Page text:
If regulators want industry to innovation then they have to have a defined road map (3) that companies can follow for process and quality approval. Regulators need not know the process design and operating parameters. However, companies have to document every change. There has to be a time period in which companies can expect approval of their submission. Regulators have laid out the cGMP practices that companies have to follow. In a previous blog I suggested three months for generic ANDAs (4). New brand drug manufacturing approval process of 18 months or less could be a target. Such expectations will present challenges for the regulators. There has to be a trust established and if the trust is violated shutting down of the operation has to be the only recourse. 
Regulatory bodies should layout the expectations for every new product specifications in a certain specified time and let the innovators innovate. This will help and lower drug commercialization time.

Lack of trust and re-checking the checker seems to be the problem also. Such situations develop only when the deliverables change from the defined specifications because someone dropped the ball. Trust has to be earned and cannot be taken for granted. Any deviation from expected specifications and processes as suggested earlier should have strict penalty like closure of the facility with no “ifs and buts”.

To recap it is in the best interest of the industry to innovate and it should be allowed to continuously improve their existing processes even after the regulators have approved the produced products and as long as the expected deliverable quality is not compromised. Review of improvements made after initial approval should be on faith, trust and desire. If regulators find excursions outside the strictly defined boundary conditions, such operations should be shut down. Only strict financial constraint will keep everyone on their tows.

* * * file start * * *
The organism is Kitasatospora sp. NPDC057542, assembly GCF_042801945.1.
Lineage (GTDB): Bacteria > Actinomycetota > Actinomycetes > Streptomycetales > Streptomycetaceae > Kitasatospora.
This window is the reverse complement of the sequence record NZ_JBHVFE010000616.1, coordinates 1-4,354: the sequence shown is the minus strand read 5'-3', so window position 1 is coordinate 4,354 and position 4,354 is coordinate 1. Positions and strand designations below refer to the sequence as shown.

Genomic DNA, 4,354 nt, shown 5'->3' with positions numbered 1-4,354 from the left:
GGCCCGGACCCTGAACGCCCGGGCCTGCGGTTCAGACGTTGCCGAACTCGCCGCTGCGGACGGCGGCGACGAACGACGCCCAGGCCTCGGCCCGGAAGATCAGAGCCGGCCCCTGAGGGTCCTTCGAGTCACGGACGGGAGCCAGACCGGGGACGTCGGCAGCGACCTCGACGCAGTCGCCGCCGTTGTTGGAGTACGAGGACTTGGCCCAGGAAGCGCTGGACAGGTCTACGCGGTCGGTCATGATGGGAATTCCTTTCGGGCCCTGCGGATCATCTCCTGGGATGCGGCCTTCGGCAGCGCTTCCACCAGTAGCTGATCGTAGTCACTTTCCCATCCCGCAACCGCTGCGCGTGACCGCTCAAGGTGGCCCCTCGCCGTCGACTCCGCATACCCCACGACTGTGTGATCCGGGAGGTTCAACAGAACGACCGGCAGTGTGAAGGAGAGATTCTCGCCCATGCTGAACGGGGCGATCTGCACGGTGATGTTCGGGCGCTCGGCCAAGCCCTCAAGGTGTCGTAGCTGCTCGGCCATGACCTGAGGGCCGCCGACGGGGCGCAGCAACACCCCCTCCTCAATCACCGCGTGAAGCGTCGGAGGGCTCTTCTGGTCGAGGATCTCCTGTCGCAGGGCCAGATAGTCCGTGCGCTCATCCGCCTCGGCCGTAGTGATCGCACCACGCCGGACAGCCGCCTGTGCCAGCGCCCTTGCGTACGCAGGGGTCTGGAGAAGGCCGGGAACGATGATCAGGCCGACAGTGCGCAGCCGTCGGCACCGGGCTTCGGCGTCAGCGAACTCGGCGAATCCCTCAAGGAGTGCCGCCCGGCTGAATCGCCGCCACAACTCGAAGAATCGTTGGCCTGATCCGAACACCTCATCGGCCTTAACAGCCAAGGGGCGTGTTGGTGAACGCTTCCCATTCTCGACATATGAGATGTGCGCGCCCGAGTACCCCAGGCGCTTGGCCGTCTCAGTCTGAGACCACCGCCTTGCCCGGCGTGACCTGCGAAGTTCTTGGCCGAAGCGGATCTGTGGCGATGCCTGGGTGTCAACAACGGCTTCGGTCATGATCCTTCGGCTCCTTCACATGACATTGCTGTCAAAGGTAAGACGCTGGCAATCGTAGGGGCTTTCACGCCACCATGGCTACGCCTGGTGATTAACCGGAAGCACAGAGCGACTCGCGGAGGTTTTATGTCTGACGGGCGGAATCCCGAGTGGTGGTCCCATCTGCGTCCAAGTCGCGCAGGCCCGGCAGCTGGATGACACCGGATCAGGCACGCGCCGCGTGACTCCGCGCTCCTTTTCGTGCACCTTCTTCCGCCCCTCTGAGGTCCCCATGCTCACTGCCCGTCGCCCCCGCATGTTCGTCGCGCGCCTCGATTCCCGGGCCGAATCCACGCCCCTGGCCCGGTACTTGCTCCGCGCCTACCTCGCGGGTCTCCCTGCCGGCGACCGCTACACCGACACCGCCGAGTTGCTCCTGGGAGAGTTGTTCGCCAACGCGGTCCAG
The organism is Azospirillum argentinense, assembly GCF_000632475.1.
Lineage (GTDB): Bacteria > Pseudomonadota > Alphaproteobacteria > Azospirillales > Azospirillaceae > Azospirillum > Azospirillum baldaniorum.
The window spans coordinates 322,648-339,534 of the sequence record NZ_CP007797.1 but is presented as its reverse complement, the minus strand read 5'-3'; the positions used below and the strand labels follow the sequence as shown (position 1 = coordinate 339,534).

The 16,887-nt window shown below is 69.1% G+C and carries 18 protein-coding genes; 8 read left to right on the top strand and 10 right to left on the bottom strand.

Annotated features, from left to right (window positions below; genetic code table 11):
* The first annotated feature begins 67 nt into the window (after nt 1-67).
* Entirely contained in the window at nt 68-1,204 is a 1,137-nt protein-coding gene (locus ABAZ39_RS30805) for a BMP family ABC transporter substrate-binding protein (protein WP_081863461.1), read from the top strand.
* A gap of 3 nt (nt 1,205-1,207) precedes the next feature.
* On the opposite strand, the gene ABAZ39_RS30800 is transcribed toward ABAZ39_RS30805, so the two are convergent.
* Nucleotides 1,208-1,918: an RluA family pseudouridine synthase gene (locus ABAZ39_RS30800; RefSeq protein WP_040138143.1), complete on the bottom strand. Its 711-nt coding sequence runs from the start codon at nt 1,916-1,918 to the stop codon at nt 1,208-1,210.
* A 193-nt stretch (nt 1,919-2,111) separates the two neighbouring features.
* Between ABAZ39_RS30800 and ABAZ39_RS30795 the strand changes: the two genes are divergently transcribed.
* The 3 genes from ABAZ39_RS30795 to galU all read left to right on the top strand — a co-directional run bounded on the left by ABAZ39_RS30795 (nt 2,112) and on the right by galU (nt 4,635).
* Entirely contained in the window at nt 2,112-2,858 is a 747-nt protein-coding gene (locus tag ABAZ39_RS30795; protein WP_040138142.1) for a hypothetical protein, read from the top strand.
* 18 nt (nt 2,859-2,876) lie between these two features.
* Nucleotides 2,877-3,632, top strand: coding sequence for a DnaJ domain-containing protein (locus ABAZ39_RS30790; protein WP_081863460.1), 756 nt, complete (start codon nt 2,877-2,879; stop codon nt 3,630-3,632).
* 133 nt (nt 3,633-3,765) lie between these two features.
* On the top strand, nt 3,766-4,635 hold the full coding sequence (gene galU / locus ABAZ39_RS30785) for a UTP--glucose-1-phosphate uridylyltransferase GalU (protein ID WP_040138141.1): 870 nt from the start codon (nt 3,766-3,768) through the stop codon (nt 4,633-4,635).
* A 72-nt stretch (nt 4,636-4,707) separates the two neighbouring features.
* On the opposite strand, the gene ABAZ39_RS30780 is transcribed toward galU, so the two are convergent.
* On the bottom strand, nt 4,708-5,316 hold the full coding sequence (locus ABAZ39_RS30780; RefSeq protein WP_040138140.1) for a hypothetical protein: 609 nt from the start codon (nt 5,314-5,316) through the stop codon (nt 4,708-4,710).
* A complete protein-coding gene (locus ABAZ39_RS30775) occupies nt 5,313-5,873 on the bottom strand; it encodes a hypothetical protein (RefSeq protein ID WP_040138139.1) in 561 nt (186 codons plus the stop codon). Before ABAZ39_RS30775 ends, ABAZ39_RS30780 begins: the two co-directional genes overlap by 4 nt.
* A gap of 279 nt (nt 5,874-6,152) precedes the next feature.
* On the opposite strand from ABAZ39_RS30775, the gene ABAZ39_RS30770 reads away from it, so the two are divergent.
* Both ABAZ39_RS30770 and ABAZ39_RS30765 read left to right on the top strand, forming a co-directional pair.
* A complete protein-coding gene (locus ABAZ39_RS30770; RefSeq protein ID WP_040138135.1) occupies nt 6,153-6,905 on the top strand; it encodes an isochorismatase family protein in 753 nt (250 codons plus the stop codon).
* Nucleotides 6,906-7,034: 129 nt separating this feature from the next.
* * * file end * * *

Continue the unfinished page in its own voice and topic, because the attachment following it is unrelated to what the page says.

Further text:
Process of continuous improvement/innovation (5) will make drugs affordable and improve pharma revenue and profits. I just wonder why pharmaceutical industry shies away from win-win opportunities. Inaction suggests that the current business model needs change.

Girish Malhotra, PE
EPCOT International



1.     Guidance for Industry PAT—A Frame work for Innovative Pharmaceutical Development, Manufacturing, and Quality Assurance http://academy.gmp-compliance.org/guidemgr/files/PAT-FDA-6419FNL.PDF
2.     Malhotra, Girish: Batch, Continuous or "Fake/False" Continuous Processes in Pharmaceutical Manufacturing, Profitability through Simplicity, July 20, 2017
3.     Malhotra, Girish: ANDA (Abbreviated New Drug Application) / NDA (New Drug Applications) Filing Simplification: Road Maps are a Must, Profitability through Simplicity, May 11, 2017
4.     Malhotra, Girish: Can the Review and Approval Process for ANDA at USFDA be Reduced from Ten Months to Three Months? Profitability through Simplicity, March 25, 2017
5.   Malhotra, Girish: An Alternate Look at the Pharmaceutical World and drug affordability, Prospects, Analysis and Trends in Global Pharma, CPhI Annual Industry Report 2017, page 36-41, Accessed November 28, 2017

Thursday, July 20, 2017

Batch, Continuous or "Fake/False" Continuous Processes in Pharmaceutical Manufacturing